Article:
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A baby born in Rome at 6am on the 6th of June is swapped for the stillborn child of U.S. Ambassador Robert Thorn (Gregory Peck). After relocating in London without telling his wife Katherine (Lee Remick) about the switcheroo, Thorn gradually comes to accept the horrible truth that little Damien (Harvey Stevens) is none other than the antichrist himself.

The Omen was a massive box-office hit and won an Academy Award for Jerry Goldsmith's score. It also showed up in the dishonour roll in the Medved Brothers' seminal book The Fifty Worst Films Of All Time. Sure it's trashy but what entertaining trash it is. Released three years after the similarly-themed The Exorcist, The Omen arrived at a time when the Bermuda Triangle was busy making ships disappear, Nostradamus' doomsday prophecies looked likely to be fulfilled at any moment and pet rocks were all the rage.

Ideal conditions for audiences to accept the story. We know that too because his nanny hangs herself spectacularly at his birthday party, baboons in a nature park break into a frenzy when Damien drives through with mum and his new nanny Mrs Baylock (Billie Whitelaw) greets him with the line "fear not little one, I am here to protect thee". No matter how silly the premise might seem The Omen works remarkably well as a horror thriller because of the conviction with which it is executed.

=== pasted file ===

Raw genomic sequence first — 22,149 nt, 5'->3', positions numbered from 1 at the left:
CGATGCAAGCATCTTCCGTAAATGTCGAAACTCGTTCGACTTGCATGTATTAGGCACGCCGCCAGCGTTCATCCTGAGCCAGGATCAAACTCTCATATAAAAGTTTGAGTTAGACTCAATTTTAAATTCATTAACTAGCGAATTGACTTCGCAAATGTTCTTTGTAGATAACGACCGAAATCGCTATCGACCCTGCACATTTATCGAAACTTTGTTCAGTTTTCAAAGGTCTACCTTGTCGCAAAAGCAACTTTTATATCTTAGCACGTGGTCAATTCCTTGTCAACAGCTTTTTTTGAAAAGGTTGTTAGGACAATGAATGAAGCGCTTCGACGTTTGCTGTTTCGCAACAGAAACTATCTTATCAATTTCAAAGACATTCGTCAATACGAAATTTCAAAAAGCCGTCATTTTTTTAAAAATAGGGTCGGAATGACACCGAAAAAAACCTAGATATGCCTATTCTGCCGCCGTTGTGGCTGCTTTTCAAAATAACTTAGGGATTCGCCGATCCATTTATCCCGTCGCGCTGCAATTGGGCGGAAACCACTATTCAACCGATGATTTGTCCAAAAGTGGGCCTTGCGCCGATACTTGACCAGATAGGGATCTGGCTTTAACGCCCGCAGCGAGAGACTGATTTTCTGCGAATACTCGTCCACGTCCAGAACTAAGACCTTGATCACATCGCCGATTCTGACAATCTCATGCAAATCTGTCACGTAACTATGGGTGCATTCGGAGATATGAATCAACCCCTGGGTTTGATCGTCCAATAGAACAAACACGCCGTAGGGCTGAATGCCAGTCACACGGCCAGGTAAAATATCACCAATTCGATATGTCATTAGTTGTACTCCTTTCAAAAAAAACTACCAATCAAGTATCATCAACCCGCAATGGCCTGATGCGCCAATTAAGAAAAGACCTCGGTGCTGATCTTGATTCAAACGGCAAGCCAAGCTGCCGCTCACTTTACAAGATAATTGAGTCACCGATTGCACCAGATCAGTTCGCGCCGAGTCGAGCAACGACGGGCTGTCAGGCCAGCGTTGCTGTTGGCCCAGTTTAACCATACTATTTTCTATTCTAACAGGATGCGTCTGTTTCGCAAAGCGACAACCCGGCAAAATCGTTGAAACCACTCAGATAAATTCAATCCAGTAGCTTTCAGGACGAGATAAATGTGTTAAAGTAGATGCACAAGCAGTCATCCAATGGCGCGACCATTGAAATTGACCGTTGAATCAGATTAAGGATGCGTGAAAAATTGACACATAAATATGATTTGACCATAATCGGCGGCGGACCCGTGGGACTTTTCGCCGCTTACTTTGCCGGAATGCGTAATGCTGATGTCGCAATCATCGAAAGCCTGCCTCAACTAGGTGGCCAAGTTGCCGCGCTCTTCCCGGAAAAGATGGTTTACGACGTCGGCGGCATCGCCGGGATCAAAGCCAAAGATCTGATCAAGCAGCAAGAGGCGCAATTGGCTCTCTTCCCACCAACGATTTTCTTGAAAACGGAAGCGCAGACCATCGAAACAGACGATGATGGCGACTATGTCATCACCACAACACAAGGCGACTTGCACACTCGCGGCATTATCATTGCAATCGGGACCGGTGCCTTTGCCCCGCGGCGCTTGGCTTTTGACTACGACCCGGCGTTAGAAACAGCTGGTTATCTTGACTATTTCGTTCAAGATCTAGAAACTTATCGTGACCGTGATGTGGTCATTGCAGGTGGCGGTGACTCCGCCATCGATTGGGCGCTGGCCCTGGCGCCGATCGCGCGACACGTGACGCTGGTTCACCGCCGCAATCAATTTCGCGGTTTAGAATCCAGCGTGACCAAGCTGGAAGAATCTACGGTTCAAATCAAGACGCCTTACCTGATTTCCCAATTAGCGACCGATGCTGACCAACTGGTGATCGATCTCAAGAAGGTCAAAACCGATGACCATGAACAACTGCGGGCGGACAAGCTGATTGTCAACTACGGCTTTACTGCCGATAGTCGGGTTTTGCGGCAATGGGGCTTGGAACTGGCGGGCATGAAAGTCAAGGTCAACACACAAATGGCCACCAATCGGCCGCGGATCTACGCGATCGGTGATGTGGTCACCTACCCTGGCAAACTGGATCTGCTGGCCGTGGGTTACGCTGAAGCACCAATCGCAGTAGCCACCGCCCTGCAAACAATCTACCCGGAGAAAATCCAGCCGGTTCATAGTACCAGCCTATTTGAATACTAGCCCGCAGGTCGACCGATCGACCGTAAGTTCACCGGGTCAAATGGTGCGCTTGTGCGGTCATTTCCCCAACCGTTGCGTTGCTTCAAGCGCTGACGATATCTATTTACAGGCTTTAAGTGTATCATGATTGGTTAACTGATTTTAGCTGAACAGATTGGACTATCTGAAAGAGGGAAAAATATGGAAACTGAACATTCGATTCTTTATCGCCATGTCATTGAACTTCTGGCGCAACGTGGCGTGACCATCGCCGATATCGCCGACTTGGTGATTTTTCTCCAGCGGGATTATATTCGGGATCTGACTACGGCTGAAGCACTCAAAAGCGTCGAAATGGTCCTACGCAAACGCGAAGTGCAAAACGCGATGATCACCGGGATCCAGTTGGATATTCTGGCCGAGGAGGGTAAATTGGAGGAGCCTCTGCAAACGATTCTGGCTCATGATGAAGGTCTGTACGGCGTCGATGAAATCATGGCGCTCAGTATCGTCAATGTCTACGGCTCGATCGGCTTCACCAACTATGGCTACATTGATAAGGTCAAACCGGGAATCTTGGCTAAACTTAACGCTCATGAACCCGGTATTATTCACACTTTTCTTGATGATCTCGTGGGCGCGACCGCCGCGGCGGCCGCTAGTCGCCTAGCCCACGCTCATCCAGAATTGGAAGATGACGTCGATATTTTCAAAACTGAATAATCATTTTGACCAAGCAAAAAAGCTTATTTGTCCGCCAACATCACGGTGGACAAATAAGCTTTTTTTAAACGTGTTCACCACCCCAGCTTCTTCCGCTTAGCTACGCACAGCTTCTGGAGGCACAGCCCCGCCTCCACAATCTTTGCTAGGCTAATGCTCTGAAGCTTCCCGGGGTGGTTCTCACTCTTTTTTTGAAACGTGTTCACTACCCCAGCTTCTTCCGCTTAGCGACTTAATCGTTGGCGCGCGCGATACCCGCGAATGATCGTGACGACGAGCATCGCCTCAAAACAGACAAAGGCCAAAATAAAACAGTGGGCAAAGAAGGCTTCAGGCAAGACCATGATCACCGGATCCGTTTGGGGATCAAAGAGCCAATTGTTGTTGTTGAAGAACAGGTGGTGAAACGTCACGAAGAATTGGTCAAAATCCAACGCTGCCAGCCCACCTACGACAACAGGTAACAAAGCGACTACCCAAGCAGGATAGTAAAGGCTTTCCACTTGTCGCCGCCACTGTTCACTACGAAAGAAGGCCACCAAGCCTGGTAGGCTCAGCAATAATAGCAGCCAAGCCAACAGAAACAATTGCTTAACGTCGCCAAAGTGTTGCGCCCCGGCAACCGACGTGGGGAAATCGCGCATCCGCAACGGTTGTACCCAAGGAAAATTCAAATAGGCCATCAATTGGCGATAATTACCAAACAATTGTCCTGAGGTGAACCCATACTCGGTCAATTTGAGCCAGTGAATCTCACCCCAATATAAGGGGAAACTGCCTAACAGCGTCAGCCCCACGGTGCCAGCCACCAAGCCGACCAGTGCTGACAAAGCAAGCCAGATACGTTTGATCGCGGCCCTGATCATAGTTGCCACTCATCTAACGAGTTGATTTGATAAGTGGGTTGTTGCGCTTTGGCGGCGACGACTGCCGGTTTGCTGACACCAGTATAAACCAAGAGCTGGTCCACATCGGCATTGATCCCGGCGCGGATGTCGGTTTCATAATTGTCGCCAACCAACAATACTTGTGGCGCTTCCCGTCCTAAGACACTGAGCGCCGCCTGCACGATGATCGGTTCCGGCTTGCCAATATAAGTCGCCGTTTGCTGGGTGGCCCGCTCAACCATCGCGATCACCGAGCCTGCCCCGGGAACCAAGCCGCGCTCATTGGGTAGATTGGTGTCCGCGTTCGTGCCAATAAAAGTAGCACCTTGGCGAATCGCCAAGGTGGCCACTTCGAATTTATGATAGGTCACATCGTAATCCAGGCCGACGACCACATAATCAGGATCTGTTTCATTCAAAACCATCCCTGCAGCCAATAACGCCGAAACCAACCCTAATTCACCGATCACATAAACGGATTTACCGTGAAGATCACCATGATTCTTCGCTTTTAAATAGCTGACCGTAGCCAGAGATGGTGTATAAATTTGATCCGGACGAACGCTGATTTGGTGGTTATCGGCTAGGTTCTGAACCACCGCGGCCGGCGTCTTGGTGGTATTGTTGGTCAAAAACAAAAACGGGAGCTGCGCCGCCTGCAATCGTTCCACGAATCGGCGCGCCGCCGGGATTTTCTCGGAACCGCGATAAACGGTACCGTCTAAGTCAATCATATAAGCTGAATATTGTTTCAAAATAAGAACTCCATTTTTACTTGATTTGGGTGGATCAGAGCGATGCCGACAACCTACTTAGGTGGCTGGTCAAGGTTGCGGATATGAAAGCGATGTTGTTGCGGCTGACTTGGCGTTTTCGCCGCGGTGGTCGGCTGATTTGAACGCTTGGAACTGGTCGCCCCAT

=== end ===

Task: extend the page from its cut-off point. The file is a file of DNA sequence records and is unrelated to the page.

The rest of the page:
Rapid plot deployment and a classy cast treating the subject with utmost seriousness add immeasurably to our acceptance of the fanciful notion. Peck (whose left eyebrow works overtime throughout) and Remick are convincing as the blue bloods with a bad seed - even when Remick offers her immortal line "what could be wrong with our child, we're beautiful people aren't we?". Elsewhere there are robust performances from Billie Whitelaw as the nanny literally from hell, David Warner as a photographer who figures out the mystery and Patrick Troughton (the second Dr Who) as a priest with every reason to be paranoid. The Omen may not really be very good if you look at it too closely but it entertains because it believes in itself without question. It also offers one of the best decapitation scenes of the era.

None of the three sequels worked half as well as Richard Donner's original, which in this edition comes with some interesting bonus material. Donner's commentary track, a forty-five minute documentary on the making of the film (annoyingly none of the participants are identified) and a brief catalogue of the spooky coincidences during filming all add to the enjoyment. It's also a treat to hear Jerry Goldsmith talking about the 17 Oscar nominations he's had and the single statuette he won for this film. Anti-divine intervention, perhaps?
Richard Kuipers

Published July 5, 2001

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OMEN, THE (1976) (MA15+)

CAST: Gregory Peck, Lee Remick, David Warner, Patrick Troughton, Billie Whitelaw, Leo McKern.
DIRECTOR: Richard Donner

DVD DISTRIBUTOR: 20th Century Fox Home Entertainment
DVD RELEASE: May 30, 2001

SPECIAL FEATURES: Widescreen 2.35:1; Audio Commentary with Richard Donner;
Documentary "666: The Omen Revealed"; Featurette "Curse or Coincidence?"; Interview Clips with Composer Jerry Goldsmith; Trailer; Language: English; Subtitles: English (H.O.H) Czech, Danish, Finnish, Hebrew, Hungarian, Icelandic, Norwegian, Polish, Portuguese, Swedish

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